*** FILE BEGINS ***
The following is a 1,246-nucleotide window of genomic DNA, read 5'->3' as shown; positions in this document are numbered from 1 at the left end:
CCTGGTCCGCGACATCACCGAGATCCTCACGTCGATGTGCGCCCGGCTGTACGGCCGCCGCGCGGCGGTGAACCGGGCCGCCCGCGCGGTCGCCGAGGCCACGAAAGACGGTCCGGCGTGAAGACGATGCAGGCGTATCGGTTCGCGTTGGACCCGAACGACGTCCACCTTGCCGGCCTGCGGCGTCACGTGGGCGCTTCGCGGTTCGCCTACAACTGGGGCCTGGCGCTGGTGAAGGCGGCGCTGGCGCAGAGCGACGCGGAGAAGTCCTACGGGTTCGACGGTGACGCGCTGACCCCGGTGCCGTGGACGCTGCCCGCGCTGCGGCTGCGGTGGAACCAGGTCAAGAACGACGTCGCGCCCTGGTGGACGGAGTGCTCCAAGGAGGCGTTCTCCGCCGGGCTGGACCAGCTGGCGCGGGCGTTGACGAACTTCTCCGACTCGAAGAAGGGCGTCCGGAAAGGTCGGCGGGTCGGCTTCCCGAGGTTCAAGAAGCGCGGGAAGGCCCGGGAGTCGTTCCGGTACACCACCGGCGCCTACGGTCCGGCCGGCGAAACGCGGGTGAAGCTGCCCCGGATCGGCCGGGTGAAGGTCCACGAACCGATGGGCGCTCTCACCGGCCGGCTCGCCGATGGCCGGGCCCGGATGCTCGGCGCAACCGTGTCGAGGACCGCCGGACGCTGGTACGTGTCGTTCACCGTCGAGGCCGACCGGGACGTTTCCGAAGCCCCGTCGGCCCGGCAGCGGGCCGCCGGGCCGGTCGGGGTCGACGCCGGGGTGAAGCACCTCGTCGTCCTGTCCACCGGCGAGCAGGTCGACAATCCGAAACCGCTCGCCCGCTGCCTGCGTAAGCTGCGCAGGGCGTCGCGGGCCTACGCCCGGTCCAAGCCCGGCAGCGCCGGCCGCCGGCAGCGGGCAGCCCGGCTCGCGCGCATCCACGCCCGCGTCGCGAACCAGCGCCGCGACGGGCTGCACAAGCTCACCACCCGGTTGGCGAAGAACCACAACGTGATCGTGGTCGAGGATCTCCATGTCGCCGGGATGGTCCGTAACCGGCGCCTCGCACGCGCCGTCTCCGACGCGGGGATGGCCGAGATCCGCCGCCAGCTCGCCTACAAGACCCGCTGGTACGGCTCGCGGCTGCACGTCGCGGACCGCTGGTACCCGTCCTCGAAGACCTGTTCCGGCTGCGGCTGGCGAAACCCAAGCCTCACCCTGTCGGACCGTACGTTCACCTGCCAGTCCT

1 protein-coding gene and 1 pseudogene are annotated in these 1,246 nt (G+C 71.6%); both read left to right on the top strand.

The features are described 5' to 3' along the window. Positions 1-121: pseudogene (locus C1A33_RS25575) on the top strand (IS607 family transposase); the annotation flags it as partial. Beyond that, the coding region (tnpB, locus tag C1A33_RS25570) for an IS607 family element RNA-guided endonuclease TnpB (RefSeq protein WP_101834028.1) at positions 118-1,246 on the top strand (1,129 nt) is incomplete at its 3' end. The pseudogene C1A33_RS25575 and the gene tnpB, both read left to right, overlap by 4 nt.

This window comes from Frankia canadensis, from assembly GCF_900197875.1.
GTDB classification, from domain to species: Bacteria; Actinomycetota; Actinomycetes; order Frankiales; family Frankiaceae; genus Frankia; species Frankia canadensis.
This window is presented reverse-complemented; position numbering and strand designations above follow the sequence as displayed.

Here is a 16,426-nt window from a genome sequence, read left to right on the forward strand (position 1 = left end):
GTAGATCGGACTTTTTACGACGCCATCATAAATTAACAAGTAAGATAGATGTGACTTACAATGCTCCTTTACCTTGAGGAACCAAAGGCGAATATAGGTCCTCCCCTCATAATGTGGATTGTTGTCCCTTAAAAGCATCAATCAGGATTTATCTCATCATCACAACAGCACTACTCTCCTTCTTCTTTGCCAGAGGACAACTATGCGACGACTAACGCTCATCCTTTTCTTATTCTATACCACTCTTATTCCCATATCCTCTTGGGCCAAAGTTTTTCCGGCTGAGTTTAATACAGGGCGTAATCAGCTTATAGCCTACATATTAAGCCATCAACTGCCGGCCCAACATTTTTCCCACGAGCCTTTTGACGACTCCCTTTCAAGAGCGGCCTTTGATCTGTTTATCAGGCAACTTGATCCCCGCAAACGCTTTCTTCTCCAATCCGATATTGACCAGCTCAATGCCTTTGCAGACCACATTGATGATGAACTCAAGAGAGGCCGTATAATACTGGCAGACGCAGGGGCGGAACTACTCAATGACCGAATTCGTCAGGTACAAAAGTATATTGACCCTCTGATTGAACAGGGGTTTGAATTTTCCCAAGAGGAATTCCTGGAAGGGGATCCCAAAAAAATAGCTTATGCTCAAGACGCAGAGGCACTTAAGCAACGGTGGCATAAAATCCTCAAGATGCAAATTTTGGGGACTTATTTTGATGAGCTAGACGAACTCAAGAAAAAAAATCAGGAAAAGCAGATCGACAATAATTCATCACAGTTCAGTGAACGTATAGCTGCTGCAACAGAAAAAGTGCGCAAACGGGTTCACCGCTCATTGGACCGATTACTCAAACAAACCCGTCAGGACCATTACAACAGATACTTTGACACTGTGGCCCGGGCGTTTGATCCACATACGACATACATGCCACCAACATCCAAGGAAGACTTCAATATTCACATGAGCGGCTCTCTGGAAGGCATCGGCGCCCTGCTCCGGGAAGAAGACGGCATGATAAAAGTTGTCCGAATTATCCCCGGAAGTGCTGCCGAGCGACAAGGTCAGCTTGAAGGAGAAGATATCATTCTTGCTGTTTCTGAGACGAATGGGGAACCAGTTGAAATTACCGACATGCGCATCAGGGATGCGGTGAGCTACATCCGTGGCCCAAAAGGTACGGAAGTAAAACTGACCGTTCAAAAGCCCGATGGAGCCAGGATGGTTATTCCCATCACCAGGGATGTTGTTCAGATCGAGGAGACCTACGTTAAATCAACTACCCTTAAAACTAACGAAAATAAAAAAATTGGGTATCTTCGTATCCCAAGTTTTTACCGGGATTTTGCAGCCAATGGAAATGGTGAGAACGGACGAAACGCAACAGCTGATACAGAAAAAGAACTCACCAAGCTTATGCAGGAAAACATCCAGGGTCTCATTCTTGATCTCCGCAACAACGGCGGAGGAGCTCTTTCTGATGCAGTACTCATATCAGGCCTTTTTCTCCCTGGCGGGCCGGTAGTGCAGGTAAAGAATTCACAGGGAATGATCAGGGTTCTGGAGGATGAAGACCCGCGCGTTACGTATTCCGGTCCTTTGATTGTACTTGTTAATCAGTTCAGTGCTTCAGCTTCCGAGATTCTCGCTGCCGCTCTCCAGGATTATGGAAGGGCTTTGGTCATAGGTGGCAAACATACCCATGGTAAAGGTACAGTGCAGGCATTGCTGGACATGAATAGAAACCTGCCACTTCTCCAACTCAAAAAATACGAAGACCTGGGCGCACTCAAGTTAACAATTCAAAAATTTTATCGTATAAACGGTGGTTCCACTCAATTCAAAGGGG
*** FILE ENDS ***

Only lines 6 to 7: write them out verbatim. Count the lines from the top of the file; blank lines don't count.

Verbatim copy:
GTDB classification, from domain to species: Bacteria; Actinomycetota; Actinomycetes; order Frankiales; family Frankiaceae; genus Frankia; species Frankia canadensis.
This window is presented reverse-complemented; position numbering and strand designations above follow the sequence as displayed.